: wiring harness color coding may be different for different models. These colors are as stated in the English version of the manual. I found color coding different for the Fairlady Z model.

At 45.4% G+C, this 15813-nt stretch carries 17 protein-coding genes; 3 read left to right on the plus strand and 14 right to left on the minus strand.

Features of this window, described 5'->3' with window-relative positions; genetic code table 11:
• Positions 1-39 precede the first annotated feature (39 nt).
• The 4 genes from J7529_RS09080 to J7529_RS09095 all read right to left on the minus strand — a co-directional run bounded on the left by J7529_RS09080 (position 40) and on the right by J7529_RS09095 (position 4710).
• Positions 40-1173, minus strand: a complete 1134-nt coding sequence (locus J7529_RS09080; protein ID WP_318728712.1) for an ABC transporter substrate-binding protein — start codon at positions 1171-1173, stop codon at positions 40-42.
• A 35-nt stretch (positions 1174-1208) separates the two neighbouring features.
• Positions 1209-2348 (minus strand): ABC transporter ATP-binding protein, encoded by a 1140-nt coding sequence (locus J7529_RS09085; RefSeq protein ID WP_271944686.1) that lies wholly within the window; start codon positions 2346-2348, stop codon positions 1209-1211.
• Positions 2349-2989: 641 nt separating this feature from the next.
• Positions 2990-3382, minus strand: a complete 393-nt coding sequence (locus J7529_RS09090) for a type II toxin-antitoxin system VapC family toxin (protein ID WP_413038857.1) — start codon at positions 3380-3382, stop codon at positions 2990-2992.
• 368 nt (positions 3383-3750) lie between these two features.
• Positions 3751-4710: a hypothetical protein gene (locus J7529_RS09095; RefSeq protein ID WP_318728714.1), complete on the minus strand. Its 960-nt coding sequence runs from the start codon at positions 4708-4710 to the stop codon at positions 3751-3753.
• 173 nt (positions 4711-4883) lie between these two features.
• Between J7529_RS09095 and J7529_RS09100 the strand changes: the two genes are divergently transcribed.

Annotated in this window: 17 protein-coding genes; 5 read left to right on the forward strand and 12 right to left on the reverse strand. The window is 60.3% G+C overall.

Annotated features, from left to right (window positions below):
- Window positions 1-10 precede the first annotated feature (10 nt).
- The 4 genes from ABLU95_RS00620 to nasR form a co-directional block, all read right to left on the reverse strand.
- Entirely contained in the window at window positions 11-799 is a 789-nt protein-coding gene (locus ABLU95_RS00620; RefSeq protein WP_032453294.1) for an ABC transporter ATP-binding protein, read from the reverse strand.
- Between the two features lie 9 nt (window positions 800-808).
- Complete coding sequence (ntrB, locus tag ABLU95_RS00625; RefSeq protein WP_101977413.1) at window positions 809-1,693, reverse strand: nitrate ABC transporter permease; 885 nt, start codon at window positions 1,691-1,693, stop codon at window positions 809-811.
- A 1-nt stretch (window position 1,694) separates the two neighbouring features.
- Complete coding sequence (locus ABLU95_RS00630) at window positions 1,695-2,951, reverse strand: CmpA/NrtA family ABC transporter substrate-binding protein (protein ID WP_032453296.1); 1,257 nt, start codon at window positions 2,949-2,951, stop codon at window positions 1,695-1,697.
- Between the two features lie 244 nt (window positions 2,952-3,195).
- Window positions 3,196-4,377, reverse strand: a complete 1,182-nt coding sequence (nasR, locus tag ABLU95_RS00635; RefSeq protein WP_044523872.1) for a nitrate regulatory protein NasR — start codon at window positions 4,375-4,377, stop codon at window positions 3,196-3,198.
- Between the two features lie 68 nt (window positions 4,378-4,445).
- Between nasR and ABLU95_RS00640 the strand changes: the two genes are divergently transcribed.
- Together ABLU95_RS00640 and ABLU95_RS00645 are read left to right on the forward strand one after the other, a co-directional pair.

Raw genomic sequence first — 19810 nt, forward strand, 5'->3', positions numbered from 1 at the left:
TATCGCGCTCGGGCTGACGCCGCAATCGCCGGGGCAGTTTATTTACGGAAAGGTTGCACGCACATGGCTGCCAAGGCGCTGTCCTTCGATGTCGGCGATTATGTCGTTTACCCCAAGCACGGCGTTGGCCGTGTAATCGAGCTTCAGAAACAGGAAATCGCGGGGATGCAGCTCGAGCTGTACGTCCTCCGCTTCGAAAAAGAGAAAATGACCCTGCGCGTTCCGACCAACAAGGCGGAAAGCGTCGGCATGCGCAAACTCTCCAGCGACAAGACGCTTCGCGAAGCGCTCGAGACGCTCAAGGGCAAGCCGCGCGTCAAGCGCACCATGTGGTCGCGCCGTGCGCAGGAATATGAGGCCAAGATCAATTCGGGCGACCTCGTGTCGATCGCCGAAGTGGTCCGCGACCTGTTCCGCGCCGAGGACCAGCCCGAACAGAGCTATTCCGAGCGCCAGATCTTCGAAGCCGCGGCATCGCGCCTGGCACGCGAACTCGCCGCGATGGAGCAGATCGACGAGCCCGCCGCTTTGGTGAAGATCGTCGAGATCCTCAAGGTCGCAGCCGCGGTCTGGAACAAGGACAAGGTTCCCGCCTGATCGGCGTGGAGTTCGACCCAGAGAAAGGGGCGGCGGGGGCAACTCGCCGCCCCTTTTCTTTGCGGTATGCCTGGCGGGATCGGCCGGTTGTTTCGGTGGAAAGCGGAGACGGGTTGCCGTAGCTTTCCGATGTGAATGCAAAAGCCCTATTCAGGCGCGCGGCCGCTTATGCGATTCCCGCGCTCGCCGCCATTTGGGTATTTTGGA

The throttle positon sensor consists of two parts: a potentiometer, and a combined idle/full throttle switch. If your car is an auto, the throttle position sensor is also wired to the auto transmission (A/T) computer. The idle switch is connected to the ECU, and the full throttle switch to the A/T computer. The bottom in line connector is for the sensor, the top one for the switch. Its a straight forward procedure to check these items. Turn the ignition on, put a voltmeter between ground and the throttle sensor orange/ blue wire. Should be 5 volts. This power source comes from the ECU. Next the white wire. With the throttle valve fully closed, about 0.4-0.5 volts. Slowly open the throttle valve and observe the voltage increase to about 4 volts, in proportion to throttle opening. Next the black wire. This is ground (grounded vi the ECU), so there should be 0 volts there under all circumstances. To check the ground circuit, turn off the ignition ( I would recommend disconnecting the battery), pull off the ECU connector, and confirm there are negligible ohms between the black wire and pin 30 on the ECU connector.